Sullivan Playground is a safe and accessible playground for patients and their siblings to play while they’re visiting the hospital. The playground features a large concrete elephant, a concrete manta ray bench, a Permalene® giraffe panel, nature-inspired roofs and PebbleFlex® safety surfacing with custom graphics including John’s signature. Even more than the unique visual aspects, the playground’s design features take into account the patients who will use the equipment.

Children with IVs can use the Rollerslide without worrying about getting tangled in the posts.

The Rollerslide was customized to accommodate children with IVs.

Following are just a few of the inclusive components incorporated into Sullivan Playground:

  • Because some children at Amplatz must be hooked up to IVs constantly, the playground features a custom Rollerslide that allows kids to climb up and slide down without getting tangled in the equipment. This is the first commercial outdoor slide ever made to accommodate children with IVs.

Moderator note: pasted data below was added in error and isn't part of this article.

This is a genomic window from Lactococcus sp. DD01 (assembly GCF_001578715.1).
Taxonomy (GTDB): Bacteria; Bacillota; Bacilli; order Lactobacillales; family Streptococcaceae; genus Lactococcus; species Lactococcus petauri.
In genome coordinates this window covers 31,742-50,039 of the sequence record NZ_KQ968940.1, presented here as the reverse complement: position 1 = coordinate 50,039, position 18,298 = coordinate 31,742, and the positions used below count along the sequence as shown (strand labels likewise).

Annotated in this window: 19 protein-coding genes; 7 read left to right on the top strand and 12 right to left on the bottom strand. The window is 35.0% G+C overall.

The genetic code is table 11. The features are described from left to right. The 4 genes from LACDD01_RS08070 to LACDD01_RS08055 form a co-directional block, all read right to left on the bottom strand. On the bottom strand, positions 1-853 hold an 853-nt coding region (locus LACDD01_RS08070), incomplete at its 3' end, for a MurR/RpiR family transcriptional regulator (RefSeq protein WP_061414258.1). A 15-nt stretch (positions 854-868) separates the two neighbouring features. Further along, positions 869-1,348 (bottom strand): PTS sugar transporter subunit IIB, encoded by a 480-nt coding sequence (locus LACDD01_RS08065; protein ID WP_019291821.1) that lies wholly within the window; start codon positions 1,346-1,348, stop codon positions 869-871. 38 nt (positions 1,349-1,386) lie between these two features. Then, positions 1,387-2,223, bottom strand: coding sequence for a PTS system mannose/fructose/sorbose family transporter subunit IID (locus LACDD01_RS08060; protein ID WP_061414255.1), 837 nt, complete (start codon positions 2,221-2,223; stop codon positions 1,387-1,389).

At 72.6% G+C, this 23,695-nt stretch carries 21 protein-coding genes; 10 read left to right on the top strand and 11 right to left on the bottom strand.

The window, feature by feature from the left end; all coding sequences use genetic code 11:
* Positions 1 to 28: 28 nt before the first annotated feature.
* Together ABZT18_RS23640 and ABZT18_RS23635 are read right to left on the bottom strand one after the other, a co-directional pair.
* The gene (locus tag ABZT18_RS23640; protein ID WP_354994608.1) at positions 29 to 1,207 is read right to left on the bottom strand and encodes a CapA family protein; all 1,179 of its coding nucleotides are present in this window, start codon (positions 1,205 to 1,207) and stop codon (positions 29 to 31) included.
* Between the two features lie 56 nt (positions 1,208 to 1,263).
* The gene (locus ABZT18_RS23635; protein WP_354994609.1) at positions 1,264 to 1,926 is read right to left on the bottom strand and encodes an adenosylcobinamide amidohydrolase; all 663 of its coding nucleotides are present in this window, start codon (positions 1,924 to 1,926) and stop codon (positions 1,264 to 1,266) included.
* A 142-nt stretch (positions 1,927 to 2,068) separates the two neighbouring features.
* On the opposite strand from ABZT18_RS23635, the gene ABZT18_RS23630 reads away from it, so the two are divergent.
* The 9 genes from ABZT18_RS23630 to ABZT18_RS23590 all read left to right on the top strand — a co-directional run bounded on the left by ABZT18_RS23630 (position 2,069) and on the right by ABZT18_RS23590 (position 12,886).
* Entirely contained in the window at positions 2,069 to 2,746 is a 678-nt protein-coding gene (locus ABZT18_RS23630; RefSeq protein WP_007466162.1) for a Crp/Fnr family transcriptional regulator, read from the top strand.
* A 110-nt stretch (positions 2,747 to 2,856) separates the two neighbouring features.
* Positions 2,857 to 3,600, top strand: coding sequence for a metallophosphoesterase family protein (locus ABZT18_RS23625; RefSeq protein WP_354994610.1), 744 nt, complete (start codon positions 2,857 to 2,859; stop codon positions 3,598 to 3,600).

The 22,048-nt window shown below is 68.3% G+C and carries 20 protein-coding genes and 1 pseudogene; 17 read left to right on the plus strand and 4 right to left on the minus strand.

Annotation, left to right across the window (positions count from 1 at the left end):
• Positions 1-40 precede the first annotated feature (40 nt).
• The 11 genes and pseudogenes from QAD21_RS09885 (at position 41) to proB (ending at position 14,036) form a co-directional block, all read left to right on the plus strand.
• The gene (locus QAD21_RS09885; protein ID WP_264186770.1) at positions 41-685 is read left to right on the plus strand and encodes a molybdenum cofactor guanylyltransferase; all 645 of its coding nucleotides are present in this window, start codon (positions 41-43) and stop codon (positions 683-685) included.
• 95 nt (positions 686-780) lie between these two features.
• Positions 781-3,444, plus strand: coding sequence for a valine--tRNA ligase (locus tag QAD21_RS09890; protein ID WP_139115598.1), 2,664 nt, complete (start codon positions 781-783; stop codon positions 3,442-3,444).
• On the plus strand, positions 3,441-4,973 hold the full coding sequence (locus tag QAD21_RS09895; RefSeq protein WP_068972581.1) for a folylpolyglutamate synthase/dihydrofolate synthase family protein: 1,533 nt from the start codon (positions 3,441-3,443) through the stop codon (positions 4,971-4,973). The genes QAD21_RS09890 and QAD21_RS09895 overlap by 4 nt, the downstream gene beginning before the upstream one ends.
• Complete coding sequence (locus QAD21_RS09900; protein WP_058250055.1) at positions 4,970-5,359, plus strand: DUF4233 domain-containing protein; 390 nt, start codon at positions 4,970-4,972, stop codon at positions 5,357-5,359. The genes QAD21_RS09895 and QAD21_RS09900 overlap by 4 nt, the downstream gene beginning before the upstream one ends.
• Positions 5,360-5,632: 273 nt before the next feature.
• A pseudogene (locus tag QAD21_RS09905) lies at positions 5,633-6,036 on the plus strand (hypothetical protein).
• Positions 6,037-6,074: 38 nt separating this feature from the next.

• Swaying benches provide a place for parents and children to relax and take in the fresh air.
  • A climbing net gives patients’ siblings a place to blow off steam while they develop their large motor skills.
  • A Talk Tube located in the elephant’s trunk allows kids on the ground to communicate with friends on the structure’s upper deck.
  • A shade structure provides protection for kids whose treatments make them sensitive to the sun.
  • Children using walkers or wheelchairs can navigate the playground with ease on this cushioned, porous surface.

Ribbon-cutting ceremony for Sullivan Playground at University of Minnesota Amplatz Children's Hospital.

The grand opening celebration included a ribbon-cutting ceremony featuring a special patient and his family. Immediately following the ceremony patients and families were able to test out the new playground.